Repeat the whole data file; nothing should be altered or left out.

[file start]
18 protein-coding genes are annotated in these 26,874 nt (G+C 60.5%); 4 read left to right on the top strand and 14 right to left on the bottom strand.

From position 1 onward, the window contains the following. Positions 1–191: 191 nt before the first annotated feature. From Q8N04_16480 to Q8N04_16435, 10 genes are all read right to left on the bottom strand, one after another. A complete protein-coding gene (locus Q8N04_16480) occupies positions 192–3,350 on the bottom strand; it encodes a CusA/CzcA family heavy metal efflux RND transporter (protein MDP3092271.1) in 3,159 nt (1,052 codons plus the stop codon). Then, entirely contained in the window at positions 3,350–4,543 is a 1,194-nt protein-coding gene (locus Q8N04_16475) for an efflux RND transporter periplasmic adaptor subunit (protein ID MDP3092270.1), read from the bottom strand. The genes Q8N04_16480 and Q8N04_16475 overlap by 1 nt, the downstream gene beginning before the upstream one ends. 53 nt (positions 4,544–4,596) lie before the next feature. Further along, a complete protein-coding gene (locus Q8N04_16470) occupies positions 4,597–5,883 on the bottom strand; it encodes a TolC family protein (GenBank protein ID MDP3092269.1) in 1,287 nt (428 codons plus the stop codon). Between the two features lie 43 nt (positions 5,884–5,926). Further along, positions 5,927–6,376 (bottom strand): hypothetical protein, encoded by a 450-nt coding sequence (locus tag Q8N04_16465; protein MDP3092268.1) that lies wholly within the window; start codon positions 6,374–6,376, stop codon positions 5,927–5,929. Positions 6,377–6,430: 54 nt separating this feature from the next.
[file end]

18 protein-coding genes are annotated in these 26,874 nt (G+C 60.5%); 4 read left to right on the top strand and 14 right to left on the bottom strand.

From position 1 onward, the window contains the following. Positions 1–191: 191 nt before the first annotated feature. From Q8N04_16480 to Q8N04_16435, 10 genes are all read right to left on the bottom strand, one after another. A complete protein-coding gene (locus Q8N04_16480) occupies positions 192–3,350 on the bottom strand; it encodes a CusA/CzcA family heavy metal efflux RND transporter (protein MDP3092271.1) in 3,159 nt (1,052 codons plus the stop codon). Then, entirely contained in the window at positions 3,350–4,543 is a 1,194-nt protein-coding gene (locus Q8N04_16475) for an efflux RND transporter periplasmic adaptor subunit (protein ID MDP3092270.1), read from the bottom strand. The genes Q8N04_16480 and Q8N04_16475 overlap by 1 nt, the downstream gene beginning before the upstream one ends. 53 nt (positions 4,544–4,596) lie before the next feature. Further along, a complete protein-coding gene (locus Q8N04_16470) occupies positions 4,597–5,883 on the bottom strand; it encodes a TolC family protein (GenBank protein ID MDP3092269.1) in 1,287 nt (428 codons plus the stop codon). Between the two features lie 43 nt (positions 5,884–5,926). Further along, positions 5,927–6,376 (bottom strand): hypothetical protein, encoded by a 450-nt coding sequence (locus tag Q8N04_16465; protein MDP3092268.1) that lies wholly within the window; start codon positions 6,374–6,376, stop codon positions 5,927–5,929. Positions 6,377–6,430: 54 nt separating this feature from the next.